Hybrid Designs A capillary mat system being installed in Germany (top). Capillary mats are 1/16” water tubes that circulate hot or cold water. They can be adhered and thermally coupled to concrete surfaces, then covered with plaster. The brise-soleils on the Boston University School of Law’s tower are an integrated part of the building’s facade (bottom). Photos by BEKA Natural Radiant Heating and Cooling (top); Bruner/Cott (bottom).
We have studied and executed many restorations, re-skins, re-shells, and hybrid enclosures. But a new way of thinking is emerging. As we evaluate buildings with various stakeholders, we are discovering new solutions. We no longer need to sacrifice performance for the sake of aesthetic value—nor should we let performance alone dictate design. The building industry is advancing, achieving performance standards beyond what conventionally seemed practicable. Yet leaky envelopes still bring the wrecking ball to good buildings where money, energy, art, and history could be saved. Have you faced challenges such as these in your own practice? How have you addressed them? Our next post will explore planning, design, and construction issues associated with mid-century modern structures using mini-case studies of actual projects.
Modernist Buildings to Watch The debate over historic concrete resounds in the “Land of 10,000 Lakes.” Peavey Plaza in downtown Minneapolis has teetered on the brink of destruction since 2009 but recently scored a minor victory. Designed by celebrated landscape architect M. Paul Friedberg in 1975 and comprised of intimate sunken gardens, dazzling fountains, and a space for outdoor performance, the plaza is a critical aspect of Lawrence Halprin’s Nicollet Mall. It is located at the point at which the vibrant pedestrian artery transitions into the Loring Greenway and Park. In 2008, the Cultural Landscape Foundation named Peavey “a marvel of modernism” (despite its reputation as a destination for vagrants at the time), and, in 2009, the city council and Minnesota Orchestra began plans to revitalize the plaza. Subsequently, however, the elaborate concrete work was deemed irreparable, and, in May 2012, the city voted to demolish the plaza. Soon after, the Preservation Alliance of Minnesota and the Cultural Landscape Foundation filed a lawsuit alleging the city’s intentional neglect and violation of the Minnesota Environmental Rights Act. Peavey’s seemingly doomed fate changed in November 2012 when the Minnesota Historical Society nominated it to the National Register of Historic Places. On January 17 of this year, Peavey was admitted to the register as Friedberg’s “finest surviving example from that period.” This is a positive step forward, yet the legal battle continues.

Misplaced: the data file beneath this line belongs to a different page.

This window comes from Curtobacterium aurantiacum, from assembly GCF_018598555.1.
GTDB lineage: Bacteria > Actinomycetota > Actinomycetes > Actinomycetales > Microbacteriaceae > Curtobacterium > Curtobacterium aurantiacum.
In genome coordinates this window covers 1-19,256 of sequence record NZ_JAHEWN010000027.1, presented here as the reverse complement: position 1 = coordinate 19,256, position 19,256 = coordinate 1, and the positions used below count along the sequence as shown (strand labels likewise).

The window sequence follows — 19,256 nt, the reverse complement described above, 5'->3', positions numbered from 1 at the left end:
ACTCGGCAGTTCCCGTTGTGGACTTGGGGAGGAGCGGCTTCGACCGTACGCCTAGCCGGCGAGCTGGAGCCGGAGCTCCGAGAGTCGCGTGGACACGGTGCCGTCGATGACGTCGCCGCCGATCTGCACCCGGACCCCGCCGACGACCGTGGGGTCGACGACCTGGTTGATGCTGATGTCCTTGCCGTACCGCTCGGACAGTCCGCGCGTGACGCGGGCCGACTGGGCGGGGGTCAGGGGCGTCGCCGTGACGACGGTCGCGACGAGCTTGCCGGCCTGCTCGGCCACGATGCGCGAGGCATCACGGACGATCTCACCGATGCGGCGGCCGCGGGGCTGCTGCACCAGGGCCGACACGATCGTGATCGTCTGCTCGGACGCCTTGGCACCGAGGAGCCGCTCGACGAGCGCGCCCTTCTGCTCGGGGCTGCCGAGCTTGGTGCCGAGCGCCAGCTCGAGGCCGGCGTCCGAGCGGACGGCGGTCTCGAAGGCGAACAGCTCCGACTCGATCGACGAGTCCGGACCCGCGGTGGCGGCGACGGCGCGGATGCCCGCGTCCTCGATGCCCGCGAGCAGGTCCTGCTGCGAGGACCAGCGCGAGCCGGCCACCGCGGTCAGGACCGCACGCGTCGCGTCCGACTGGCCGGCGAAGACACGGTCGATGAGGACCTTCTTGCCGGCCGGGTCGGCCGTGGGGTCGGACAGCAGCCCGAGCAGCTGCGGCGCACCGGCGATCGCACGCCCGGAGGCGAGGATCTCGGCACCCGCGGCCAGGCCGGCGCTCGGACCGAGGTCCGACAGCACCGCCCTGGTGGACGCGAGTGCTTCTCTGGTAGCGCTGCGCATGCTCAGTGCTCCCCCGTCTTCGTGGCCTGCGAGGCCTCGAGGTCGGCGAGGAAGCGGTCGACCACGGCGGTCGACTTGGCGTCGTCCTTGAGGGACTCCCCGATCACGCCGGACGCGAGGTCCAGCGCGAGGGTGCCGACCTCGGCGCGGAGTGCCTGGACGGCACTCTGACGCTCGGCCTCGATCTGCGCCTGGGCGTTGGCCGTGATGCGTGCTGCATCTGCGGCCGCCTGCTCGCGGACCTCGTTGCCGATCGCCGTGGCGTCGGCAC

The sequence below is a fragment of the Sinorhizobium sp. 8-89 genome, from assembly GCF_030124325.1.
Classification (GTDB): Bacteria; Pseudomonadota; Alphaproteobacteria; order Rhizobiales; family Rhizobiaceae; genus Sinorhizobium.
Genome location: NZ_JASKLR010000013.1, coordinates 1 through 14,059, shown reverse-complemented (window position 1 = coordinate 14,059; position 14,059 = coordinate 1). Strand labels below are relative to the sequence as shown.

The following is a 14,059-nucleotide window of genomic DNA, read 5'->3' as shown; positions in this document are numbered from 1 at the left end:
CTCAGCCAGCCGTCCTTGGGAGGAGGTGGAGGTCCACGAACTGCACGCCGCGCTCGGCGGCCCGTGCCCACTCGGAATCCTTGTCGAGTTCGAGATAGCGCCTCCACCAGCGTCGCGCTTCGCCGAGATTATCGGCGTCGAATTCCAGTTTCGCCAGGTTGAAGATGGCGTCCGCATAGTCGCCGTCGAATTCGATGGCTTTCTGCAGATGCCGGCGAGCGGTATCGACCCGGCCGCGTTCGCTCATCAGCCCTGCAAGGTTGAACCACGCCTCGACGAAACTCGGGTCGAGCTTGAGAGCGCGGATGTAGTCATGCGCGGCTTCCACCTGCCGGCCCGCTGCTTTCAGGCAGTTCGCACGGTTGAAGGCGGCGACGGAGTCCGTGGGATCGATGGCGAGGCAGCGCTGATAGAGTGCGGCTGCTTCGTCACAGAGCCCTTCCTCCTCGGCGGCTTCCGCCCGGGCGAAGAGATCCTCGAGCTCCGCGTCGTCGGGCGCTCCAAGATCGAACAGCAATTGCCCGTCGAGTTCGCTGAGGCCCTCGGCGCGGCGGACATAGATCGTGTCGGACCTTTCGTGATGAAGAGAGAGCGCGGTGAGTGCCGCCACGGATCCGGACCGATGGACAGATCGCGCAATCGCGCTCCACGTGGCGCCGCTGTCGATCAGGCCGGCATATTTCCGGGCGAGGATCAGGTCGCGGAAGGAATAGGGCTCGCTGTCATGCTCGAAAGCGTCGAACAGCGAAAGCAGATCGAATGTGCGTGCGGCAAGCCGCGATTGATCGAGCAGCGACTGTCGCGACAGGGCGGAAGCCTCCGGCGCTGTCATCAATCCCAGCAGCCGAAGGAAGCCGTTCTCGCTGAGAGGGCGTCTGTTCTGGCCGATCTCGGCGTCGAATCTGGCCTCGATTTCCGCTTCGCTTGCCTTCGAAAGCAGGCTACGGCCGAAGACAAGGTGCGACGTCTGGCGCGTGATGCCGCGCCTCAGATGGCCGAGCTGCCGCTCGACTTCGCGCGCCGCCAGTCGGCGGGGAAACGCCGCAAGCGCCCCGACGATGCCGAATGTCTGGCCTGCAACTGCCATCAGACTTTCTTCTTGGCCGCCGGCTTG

Jason Forney, AIA, LEED AP, is a senior associate with Bruner/Cott & Associates, a Cambridge, Massachusetts, architecture and planning firm. This is the tenth in a series of Metropolis blogs written by members of Bruner/Cott’s restoration team that focus on the challenges and solutions for converting, rehabilitating, or reusing mid-century buildings. Upcoming posts will explore further issues associated with this conservation, drawing on the firm’s long-term experience working on the repair, enhancement, and continued use of this architecture. Mini-case studies of buildings will include the MIT Stratton Student Center by Eduardo Catalano; Harvard University’s Peabody Terrace Apartments and Holyoke Center and its Gund Hall for the Graduate School of Design by John Andrews; and Boston University’s School of Law and Law Library by Josep Lluis Sert. Design and technical problems associated with these projects as well as user/owner issues inherent to mid-century modern design will be explored.